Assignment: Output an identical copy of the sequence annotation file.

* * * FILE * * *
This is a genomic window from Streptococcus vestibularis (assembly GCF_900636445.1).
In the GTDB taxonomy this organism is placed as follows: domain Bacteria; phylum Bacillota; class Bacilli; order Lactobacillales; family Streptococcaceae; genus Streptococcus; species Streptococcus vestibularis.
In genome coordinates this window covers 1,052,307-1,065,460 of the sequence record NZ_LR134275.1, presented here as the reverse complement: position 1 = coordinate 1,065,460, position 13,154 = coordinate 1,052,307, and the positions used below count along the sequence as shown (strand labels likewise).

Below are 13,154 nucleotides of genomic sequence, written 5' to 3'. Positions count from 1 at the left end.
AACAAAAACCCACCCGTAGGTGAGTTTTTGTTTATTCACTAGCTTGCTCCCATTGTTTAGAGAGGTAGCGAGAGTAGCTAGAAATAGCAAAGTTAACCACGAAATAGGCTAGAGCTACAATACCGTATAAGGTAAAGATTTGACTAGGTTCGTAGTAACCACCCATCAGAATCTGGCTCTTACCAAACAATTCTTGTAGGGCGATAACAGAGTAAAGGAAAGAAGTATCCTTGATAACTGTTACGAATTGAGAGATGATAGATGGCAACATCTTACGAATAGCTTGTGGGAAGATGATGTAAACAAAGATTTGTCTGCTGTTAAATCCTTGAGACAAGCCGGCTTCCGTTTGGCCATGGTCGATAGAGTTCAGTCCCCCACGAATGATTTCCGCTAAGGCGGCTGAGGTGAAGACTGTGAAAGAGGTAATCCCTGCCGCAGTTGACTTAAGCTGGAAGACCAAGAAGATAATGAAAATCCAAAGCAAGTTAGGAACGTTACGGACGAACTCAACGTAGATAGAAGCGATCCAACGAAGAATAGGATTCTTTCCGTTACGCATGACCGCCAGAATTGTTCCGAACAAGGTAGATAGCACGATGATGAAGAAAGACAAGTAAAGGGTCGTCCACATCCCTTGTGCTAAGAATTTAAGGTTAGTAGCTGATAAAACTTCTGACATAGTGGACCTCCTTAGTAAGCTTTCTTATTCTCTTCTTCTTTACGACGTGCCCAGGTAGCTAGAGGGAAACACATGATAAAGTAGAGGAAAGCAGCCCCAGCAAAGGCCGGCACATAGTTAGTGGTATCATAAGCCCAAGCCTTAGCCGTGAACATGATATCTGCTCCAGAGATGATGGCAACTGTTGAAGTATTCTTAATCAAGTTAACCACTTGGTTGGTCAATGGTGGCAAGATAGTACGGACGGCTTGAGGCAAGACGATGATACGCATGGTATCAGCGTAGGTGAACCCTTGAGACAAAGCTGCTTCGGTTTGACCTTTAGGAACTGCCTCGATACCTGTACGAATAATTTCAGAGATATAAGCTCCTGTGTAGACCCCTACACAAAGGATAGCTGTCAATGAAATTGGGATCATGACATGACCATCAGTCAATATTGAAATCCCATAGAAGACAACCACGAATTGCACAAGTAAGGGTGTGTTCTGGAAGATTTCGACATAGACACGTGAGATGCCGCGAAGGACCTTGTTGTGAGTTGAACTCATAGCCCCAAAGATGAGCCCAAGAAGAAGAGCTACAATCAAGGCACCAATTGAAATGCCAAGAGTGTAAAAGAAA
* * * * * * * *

This is a genomic window from Streptococcus vestibularis (assembly GCF_900636445.1).
In the GTDB taxonomy this organism is placed as follows: domain Bacteria; phylum Bacillota; class Bacilli; order Lactobacillales; family Streptococcaceae; genus Streptococcus; species Streptococcus vestibularis.
In genome coordinates this window covers 1,052,307-1,065,460 of the sequence record NZ_LR134275.1, presented here as the reverse complement: position 1 = coordinate 1,065,460, position 13,154 = coordinate 1,052,307, and the positions used below count along the sequence as shown (strand labels likewise).

Below are 13,154 nucleotides of genomic sequence, written 5' to 3'. Positions count from 1 at the left end.
AACAAAAACCCACCCGTAGGTGAGTTTTTGTTTATTCACTAGCTTGCTCCCATTGTTTAGAGAGGTAGCGAGAGTAGCTAGAAATAGCAAAGTTAACCACGAAATAGGCTAGAGCTACAATACCGTATAAGGTAAAGATTTGACTAGGTTCGTAGTAACCACCCATCAGAATCTGGCTCTTACCAAACAATTCTTGTAGGGCGATAACAGAGTAAAGGAAAGAAGTATCCTTGATAACTGTTACGAATTGAGAGATGATAGATGGCAACATCTTACGAATAGCTTGTGGGAAGATGATGTAAACAAAGATTTGTCTGCTGTTAAATCCTTGAGACAAGCCGGCTTCCGTTTGGCCATGGTCGATAGAGTTCAGTCCCCCACGAATGATTTCCGCTAAGGCGGCTGAGGTGAAGACTGTGAAAGAGGTAATCCCTGCCGCAGTTGACTTAAGCTGGAAGACCAAGAAGATAATGAAAATCCAAAGCAAGTTAGGAACGTTACGGACGAACTCAACGTAGATAGAAGCGATCCAACGAAGAATAGGATTCTTTCCGTTACGCATGACCGCCAGAATTGTTCCGAACAAGGTAGATAGCACGATGATGAAGAAAGACAAGTAAAGGGTCGTCCACATCCCTTGTGCTAAGAATTTAAGGTTAGTAGCTGATAAAACTTCTGACATAGTGGACCTCCTTAGTAAGCTTTCTTATTCTCTTCTTCTTTACGACGTGCCCAGGTAGCTAGAGGGAAACACATGATAAAGTAGAGGAAAGCAGCCCCAGCAAAGGCCGGCACATAGTTAGTGGTATCATAAGCCCAAGCCTTAGCCGTGAACATGATATCTGCTCCAGAGATGATGGCAACTGTTGAAGTATTCTTAATCAAGTTAACCACTTGGTTGGTCAATGGTGGCAAGATAGTACGGACGGCTTGAGGCAAGACGATGATACGCATGGTATCAGCGTAGGTGAACCCTTGAGACAAAGCTGCTTCGGTTTGACCTTTAGGAACTGCCTCGATACCTGTACGAATAATTTCAGAGATATAAGCTCCTGTGTAGACCCCTACACAAAGGATAGCTGTCAATGAAATTGGGATCATGACATGACCATCAGTCAATATTGAAATCCCATAGAAGACAACCACGAATTGCACAAGTAAGGGTGTGTTCTGGAAGATTTCGACATAGACACGTGAGATGCCGCGAAGGACCTTGTTGTGAGTTGAACTCATAGCCCCAAAGATGAGCCCAAGAAGAAGAGCTACAATCAAGGCACCAATTGAAATGCCAAGAGTGTAAAAGAAA